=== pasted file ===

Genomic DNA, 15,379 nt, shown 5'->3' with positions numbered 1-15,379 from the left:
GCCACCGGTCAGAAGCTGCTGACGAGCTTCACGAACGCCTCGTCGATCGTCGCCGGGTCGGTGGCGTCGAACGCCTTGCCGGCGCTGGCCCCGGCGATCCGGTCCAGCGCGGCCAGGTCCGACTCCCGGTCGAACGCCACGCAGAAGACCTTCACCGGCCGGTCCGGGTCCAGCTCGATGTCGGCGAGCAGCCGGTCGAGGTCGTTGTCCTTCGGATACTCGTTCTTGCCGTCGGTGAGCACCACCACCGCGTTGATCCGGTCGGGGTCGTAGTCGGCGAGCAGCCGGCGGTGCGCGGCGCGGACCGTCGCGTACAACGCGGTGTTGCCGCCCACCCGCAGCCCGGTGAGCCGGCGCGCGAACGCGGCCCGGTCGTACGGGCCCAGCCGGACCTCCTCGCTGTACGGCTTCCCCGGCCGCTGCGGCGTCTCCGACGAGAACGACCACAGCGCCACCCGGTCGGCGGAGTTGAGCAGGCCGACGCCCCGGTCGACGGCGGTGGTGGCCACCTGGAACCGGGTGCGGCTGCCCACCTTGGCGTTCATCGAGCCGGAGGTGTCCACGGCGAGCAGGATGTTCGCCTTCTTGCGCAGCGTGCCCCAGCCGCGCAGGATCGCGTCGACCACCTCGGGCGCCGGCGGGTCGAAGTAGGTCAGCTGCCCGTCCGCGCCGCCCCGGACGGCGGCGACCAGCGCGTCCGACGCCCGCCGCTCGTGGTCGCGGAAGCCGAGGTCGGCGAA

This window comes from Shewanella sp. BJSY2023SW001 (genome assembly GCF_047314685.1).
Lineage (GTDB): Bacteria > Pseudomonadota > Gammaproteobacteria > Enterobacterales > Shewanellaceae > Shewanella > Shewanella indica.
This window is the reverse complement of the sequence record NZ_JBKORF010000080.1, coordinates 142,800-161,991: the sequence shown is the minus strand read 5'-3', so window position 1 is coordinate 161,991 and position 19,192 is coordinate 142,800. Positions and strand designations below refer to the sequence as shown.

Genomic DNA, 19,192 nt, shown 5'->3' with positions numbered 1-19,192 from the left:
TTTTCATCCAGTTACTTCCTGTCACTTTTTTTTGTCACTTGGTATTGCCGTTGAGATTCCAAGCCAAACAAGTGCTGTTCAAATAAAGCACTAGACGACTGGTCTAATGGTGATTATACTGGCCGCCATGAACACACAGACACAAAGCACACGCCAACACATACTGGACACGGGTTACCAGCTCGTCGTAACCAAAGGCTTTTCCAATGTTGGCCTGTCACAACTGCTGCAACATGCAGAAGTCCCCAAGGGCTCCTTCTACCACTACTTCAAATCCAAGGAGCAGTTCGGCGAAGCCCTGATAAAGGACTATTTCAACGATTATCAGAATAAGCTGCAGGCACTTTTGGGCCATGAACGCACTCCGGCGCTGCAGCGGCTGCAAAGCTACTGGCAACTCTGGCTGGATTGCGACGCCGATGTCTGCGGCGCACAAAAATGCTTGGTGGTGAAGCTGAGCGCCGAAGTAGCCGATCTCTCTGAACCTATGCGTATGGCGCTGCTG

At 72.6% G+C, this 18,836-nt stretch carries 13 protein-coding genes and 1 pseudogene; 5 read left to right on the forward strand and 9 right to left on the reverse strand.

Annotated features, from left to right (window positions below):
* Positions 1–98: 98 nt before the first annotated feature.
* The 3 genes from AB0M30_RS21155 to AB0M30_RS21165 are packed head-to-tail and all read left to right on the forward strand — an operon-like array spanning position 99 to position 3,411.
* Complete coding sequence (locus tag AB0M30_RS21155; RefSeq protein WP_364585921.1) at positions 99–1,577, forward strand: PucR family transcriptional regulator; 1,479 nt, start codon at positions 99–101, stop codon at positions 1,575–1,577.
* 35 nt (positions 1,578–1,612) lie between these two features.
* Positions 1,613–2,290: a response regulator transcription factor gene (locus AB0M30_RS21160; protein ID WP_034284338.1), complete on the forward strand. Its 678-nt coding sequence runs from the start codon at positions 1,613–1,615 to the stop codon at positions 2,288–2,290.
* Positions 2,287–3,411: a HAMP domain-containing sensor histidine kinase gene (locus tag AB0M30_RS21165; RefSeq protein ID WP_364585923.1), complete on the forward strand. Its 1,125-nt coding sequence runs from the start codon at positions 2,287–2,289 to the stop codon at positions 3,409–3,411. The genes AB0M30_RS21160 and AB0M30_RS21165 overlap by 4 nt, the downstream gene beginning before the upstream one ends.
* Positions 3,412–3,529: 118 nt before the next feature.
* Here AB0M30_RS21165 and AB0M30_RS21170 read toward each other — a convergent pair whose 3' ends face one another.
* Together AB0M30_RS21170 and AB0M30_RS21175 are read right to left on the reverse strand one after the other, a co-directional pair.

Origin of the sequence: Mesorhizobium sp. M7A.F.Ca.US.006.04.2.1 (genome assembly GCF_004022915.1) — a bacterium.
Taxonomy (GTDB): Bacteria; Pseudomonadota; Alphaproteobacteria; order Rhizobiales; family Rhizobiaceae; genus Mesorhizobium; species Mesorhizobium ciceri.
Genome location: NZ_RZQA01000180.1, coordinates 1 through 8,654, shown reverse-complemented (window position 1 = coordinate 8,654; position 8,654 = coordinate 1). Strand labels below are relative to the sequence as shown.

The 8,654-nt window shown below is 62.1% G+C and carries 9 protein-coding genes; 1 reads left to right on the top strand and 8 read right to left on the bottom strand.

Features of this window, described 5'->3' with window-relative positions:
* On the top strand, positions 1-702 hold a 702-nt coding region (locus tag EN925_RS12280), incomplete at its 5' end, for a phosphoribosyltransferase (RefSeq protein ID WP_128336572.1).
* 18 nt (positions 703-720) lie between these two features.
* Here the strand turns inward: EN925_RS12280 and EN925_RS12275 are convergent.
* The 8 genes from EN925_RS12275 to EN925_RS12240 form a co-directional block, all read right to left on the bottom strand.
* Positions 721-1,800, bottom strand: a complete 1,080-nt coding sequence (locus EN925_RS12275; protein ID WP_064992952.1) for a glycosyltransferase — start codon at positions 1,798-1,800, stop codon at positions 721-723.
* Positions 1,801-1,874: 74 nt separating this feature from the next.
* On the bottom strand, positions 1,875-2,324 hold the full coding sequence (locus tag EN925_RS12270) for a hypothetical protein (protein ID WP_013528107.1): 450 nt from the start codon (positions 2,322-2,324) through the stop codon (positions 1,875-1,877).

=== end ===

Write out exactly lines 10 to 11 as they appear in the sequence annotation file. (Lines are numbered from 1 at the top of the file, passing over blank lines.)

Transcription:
* Positions 1–98: 98 nt before the first annotated feature.
* The 3 genes from AB0M30_RS21155 to AB0M30_RS21165 are packed head-to-tail and all read left to right on the forward strand — an operon-like array spanning position 99 to position 3,411.